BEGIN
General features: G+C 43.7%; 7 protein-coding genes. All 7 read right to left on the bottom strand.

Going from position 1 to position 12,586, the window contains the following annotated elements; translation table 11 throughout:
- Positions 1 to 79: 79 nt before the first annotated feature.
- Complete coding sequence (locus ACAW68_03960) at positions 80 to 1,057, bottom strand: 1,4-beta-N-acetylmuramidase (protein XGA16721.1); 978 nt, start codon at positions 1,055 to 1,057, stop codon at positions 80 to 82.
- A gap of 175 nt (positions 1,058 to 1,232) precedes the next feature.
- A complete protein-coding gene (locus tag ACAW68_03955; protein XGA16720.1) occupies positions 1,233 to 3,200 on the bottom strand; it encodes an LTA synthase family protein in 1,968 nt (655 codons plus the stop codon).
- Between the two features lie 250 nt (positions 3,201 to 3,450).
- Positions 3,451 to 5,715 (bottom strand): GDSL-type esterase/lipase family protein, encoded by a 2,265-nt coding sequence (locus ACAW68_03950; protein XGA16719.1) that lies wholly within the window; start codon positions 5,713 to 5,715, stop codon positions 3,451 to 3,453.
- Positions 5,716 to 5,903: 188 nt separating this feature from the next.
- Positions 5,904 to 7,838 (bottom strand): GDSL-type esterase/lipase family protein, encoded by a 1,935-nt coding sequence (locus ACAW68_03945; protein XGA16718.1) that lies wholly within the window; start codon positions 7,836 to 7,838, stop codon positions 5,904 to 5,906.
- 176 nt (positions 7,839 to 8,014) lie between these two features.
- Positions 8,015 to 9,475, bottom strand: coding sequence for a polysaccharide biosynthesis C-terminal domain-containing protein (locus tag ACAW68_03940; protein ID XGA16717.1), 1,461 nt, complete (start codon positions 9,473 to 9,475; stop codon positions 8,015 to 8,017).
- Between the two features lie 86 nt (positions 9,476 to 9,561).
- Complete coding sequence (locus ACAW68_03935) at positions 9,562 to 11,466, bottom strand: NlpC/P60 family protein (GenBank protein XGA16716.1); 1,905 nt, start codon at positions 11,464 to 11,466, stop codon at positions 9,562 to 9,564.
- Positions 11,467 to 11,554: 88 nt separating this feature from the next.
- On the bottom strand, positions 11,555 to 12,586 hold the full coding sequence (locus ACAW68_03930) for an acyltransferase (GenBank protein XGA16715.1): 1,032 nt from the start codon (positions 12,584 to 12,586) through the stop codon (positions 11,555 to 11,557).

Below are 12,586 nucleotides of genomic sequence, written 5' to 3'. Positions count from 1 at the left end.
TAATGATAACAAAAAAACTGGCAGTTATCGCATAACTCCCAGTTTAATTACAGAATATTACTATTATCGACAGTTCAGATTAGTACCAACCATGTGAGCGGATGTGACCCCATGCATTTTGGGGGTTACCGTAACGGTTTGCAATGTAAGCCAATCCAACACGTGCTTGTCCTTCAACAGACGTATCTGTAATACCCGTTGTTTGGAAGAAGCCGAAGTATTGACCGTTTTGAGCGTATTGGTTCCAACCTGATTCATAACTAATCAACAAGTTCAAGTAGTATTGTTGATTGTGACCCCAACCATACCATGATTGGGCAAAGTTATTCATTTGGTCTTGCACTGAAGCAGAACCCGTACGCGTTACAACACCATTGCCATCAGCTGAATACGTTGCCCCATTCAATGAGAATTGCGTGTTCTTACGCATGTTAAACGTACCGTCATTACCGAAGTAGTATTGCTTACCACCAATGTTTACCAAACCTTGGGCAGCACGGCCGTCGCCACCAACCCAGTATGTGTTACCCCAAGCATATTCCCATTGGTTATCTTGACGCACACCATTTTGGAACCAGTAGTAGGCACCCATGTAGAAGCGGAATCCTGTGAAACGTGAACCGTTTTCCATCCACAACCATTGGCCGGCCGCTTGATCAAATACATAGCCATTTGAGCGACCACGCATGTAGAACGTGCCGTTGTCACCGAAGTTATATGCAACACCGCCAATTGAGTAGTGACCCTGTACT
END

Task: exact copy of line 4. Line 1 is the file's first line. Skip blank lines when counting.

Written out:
- Complete coding sequence (locus ACAW68_03960) at positions 80 to 1,057, bottom strand: 1,4-beta-N-acetylmuramidase (protein XGA16721.1); 978 nt, start codon at positions 1,055 to 1,057, stop codon at positions 80 to 82.